The day starts with my alarm going off at 4:45 AM. It’s early, but I get dressed and head to boot camp or go out for a run. After my workout, I get home and make myself a cup of coffee. It’s still quiet in the house, and I enjoy my coffee in peace and catch up on the news, followed by a quick shower. My kids and husband head downstairs at 7:00 AM, and it’s a whirlwind of activity – eating breakfast, making lunches, getting backpacks packed, and everyone is out the door by 7:25 AM. Everyone except me. I’m fortunate enough to have a home office, so I head straight to work and can usually comb through emails and plan my day before most of my co-workers even log in. It’s 8 AM, and I’ve accomplished a lot already and am ready to take on the rest of the day.
In the words of Hal Elrod, author of The Miracle Morning, the level of success you are able to achieve is only as high as the level of personal development you are able to achieve, and it might all start with what you do each morning. He says:
“How you wake up each day and your morning routine (or lack thereof) dramatically affects your levels of success in every single area of your life. Focused, productive, successful mornings generate focused, productive, successful days—which inevitably create a successful life—in the same way that unfocused, unproductive, and mediocre mornings generate unfocused, unproductive, and mediocre days, and ultimately a mediocre quality of life. By simply changing the way you wake up in the morning, you can transform any area of your life, faster than you ever thought possible.”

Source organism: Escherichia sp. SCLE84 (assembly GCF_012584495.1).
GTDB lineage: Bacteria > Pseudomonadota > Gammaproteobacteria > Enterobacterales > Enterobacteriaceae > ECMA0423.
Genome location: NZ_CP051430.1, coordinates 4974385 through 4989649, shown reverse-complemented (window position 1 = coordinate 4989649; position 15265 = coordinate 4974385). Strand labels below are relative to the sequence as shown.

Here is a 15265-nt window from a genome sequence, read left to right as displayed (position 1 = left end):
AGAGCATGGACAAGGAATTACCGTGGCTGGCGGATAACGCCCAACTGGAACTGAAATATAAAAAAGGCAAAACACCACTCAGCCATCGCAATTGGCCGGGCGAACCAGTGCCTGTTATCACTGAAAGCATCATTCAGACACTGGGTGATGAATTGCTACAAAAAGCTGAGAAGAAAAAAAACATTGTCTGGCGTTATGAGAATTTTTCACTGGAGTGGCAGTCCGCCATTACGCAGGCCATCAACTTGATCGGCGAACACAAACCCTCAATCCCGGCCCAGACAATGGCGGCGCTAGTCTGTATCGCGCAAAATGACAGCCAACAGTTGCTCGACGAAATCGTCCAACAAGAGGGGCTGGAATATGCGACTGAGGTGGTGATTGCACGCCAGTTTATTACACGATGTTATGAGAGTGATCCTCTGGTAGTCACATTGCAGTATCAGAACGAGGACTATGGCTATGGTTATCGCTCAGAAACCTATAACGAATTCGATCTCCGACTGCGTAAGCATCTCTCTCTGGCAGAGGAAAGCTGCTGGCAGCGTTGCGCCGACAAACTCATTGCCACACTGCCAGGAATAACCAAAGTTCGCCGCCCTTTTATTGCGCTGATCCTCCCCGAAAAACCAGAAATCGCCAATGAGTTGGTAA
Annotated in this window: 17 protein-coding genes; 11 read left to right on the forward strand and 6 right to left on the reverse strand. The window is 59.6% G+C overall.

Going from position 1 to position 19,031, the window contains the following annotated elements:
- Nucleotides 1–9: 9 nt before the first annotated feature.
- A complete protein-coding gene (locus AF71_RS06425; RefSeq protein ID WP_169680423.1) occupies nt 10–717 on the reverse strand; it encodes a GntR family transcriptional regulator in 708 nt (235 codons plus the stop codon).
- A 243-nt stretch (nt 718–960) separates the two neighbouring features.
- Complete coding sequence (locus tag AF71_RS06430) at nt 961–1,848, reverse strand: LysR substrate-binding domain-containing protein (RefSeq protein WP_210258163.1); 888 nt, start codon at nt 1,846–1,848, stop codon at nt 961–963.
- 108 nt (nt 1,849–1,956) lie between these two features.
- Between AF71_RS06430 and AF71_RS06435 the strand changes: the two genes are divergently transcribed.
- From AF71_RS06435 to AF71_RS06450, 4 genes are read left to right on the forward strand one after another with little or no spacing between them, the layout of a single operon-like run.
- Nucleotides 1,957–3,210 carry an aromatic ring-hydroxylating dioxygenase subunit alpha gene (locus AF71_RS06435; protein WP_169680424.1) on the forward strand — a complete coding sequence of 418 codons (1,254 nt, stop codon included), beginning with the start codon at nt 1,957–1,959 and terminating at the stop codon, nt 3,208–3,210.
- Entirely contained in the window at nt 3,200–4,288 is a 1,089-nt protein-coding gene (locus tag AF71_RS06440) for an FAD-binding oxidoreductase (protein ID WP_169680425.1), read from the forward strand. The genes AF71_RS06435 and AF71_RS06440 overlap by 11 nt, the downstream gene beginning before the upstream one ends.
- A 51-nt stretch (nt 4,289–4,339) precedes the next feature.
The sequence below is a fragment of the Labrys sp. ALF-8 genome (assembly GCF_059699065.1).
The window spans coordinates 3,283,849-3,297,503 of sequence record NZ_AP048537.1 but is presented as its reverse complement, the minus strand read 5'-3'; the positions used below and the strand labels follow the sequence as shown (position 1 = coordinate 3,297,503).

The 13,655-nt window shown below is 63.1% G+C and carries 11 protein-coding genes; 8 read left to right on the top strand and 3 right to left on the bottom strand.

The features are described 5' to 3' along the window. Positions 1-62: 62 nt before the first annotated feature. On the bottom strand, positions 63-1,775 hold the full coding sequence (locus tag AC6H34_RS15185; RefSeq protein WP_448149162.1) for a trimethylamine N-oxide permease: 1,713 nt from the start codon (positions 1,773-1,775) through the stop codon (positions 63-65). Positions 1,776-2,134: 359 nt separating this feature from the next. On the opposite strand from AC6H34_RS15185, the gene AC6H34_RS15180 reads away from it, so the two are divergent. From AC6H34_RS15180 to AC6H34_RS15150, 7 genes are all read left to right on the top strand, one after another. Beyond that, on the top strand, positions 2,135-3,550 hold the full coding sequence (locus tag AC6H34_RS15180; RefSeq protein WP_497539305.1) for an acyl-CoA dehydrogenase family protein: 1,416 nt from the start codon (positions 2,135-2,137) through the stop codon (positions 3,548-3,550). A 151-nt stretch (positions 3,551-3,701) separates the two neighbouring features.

Naval Admiral William McRaven, the commander of U.S. Special Operations, said in a 2014 commencement speech at University of Texas at Austin, “If you make your bed every morning you will have accomplished the first task of the day. It will give you a small sense of pride and it will encourage you to do another task and another and another." He also said, "By the end of the day, that one task completed will have turned into many tasks completed. Making your bed will also reinforce the fact that little things in life matter.”
For me, my husband is not a morning person and would not be happy if I tried to make the bed at 4:45 AM…he’s still in it sleeping! But I understand the sentiment behind it. Accomplishing the first task of the day, and establishing a morning routine, sets the tone for the day. When I sleep in, or someone misses the bus, it throws off my morning, and sometimes I feel lost for a little bit before I can get back on track.
According to a study by the American Psychological Association, by creating and following a morning routine, your stress, depression, and anxiety levels will start to plummet, and your life satisfaction levels will begin to soar. You’ll notice that you feel more motivated and your to-do list will seem less daunting.
What does your morning routine look like? Do you make your bed? Do you exercise, meditate, or walk the dog? If your mornings are chaotic, maybe now is the time to think about setting up a morning routine!